Conceived as a “trialogue” between the music of Nels Cline, paintings of Ed Ruscha and poems of David Breskin. This is the musical component to Dirty Baby, a multimedia work of music, poetry, and pictures performed at the Walker Art Center in Minneapolis. A deluxe monograph was published by DelMonico Books.
    Two discs of instrumentals from two different nonets. A major work in the canon of Nels Cline, features brother Alex, Vinny Golia, Wayne Peet, Scott Amendola et al. CD1: Longer tunes. CD2: Shorter tracks, wildly eclectic, Funky Bluesy Thrashy, Great track names taken from Ed Ruscha paintings. Ambitious; the larger group gives Cline a lot of different possibilities.

  • Reviewed by Hemroid The Leader on August 21, 2016 at 2:55 pm
  • Filed as CD,Jazz
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  • Cosmists – “Ontological Printing” – [Self Release?]

    Trio w/unique instrumentation: theremin, percussion/trumpet, & drums. Recorded by Rent Romus. Sparse. Delicate, tinier sounds. Echoing, looping theremin is very engaging. Lots of percussion, chimes, bells.

  • Reviewed by Hemroid The Leader on August 21, 2016 at 2:46 pm
  • Filed as CD,Jazz
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  • Porest – “Modern Journal of Popular Savagery” – [Nashazphone]

    porest
    First world problems breaking down the fourth wall and some
    catchy third world melodies. Porest is no stranger to KFJC,
    a Sublime Freak who tripped from the land of Molam to
    Syria, remember? Trapping us with Neung Phak and stomping
    us with the unstoppable Mono Pause before that. And
    he built a Sham Palace along the way. Many of his friends
    from those incarnations are summoned here. This album could
    be what would have happened if Stan Freberg freebased with
    hop hop? Or if Ken Nordine got stopped for a full security
    cavity check EVERY time he thought about flying. Porest even
    gets the band back together (not Conheim/Bishops/Albee)
    but those secret agent quasi-NGOs-in-the-know Tourrorist
    cloaked in computerized voices to protect the guilty.
    Check out “The Field Recording” for their latest hits and
    democracy operations. Or dig the family drama on “Schalked.”
    Other cuts are infectious like the Agit Pop of “Diplomat Smile”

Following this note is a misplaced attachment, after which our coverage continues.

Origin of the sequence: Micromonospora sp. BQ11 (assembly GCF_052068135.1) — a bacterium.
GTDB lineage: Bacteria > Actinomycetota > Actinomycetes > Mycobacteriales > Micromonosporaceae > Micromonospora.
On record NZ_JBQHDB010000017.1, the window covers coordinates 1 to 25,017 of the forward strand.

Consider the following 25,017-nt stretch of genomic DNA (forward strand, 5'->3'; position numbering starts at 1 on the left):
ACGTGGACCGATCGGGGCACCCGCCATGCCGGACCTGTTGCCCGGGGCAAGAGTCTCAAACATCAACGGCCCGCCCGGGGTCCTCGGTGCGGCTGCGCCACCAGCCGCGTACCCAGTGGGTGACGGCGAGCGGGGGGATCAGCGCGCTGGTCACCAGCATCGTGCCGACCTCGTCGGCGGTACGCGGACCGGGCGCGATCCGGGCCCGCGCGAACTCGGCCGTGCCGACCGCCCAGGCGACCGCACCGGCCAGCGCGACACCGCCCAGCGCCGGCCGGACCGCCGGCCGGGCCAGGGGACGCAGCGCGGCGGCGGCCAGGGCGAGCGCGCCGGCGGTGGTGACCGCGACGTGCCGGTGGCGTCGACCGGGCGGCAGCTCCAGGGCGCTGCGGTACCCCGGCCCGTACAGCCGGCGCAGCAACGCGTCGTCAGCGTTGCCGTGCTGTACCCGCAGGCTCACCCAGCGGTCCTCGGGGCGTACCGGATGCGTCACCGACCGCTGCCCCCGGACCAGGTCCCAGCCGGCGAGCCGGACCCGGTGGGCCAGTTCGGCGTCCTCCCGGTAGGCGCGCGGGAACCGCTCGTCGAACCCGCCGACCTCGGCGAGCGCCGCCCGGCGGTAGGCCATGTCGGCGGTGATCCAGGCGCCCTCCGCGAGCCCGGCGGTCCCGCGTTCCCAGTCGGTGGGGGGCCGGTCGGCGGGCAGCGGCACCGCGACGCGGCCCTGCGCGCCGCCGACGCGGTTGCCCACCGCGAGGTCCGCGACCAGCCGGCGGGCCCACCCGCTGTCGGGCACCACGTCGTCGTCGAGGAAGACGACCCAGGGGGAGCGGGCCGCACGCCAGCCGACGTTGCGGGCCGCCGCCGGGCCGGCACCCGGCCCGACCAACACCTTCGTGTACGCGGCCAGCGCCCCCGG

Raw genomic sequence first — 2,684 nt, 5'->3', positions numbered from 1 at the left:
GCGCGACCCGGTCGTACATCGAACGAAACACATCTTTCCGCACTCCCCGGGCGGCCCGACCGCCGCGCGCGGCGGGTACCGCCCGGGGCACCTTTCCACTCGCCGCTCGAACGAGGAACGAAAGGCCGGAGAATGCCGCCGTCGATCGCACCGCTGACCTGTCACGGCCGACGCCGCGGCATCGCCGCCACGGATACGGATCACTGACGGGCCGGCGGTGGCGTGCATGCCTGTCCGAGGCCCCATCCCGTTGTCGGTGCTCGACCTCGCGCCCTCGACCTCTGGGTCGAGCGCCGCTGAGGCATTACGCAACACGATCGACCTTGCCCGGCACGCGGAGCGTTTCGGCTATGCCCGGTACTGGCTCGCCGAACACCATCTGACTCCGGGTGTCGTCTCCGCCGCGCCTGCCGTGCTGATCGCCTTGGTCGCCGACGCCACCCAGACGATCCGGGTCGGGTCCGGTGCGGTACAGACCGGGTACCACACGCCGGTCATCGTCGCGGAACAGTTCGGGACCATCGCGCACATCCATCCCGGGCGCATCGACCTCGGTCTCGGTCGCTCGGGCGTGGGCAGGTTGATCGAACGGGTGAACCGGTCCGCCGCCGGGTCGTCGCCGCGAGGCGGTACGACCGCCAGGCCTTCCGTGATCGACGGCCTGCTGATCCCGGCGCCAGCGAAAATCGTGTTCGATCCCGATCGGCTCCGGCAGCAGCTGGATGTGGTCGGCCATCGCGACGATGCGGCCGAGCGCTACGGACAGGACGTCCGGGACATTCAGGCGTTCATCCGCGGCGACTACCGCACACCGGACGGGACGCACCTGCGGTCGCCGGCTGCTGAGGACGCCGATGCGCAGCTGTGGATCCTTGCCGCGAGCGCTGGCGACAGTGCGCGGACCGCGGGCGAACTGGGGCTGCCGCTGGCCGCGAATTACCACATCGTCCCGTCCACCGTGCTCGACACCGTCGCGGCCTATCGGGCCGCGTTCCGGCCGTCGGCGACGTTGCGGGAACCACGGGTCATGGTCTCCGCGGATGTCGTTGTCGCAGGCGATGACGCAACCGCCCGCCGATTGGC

and “Some Law” and “Au Revoirs of Blood.” There’s fuzzy b
    ellybutton slink on “Your Vertebrae” that is mostly an
    instrumental so you can be safe, or can you? Hey, the album
    has kazoos, karaoke jingles of hate and lyrical nods to
    Negativland and Public Enemy, so enjoy the revolutions of
    this disk, those at least are real. Ko Ki!
    -Thurston Hunger

  • Reviewed by Thurston Hunger on August 19, 2016 at 11:12 am
  • Filed as 12-inch,A Library
  • Comment on this review
  • Ferrari, Luc – “Interrupteur / Tautologos 3″ – [Blue Chopsticks]

    1999 re-issue of pieces from 1967 and 1970 respectively.
    Each composition is carved up into segments for the CD
    (or anxious DJ). Anxiety is at a premium on “Interrupteur”
    hovering half-notes rising like steam, strings sawing
    and lighter-than-air French Horn make up the soup,
    percussion tumbles in at times then subsides, also a
    trumpet occasionally hits like Batman and then rest. The drone is uneasy and the attacks
    make the listener lurch even more. “Tautologos 3″ (KFJC
    has renditions of 1 and 2 on another album) sounds like
    a game piece, set in motion by rules, and not without
    its humor. Like the “Interrupteur” there are sudden
    spasms of sound, but no soup this time, instead a
    background series of instruments that sort of volume-pedal
    in a note at a time, like sheep bleating. Segment two
    starts with a gallop, the electric guitar though often
    stops the fun like a frustrated substitute teacher. On
    segment three, faux sirens clear the orchestra for a
    spell, then build a see-saw before something like a
    mazurka breaks out. But it jump cuts to bouncing
    twinkly organs. Tape splice delights. All of this back
    when attention spans were long and uncorrupted by
    TV/internet and the fly buzzing aroud in your skull.
    Two very different tonnes of 12 tone fun! -Hunger

    On the life and death tip, this reissue was the birth of
    David Grubbs’ “Blue Chopsticks” label and RIP Luc 8/22/2005

  • Reviewed by Thurston Hunger on August 19, 2016 at 11:10 am
  • Filed as A Library,CD
  • Comment on this review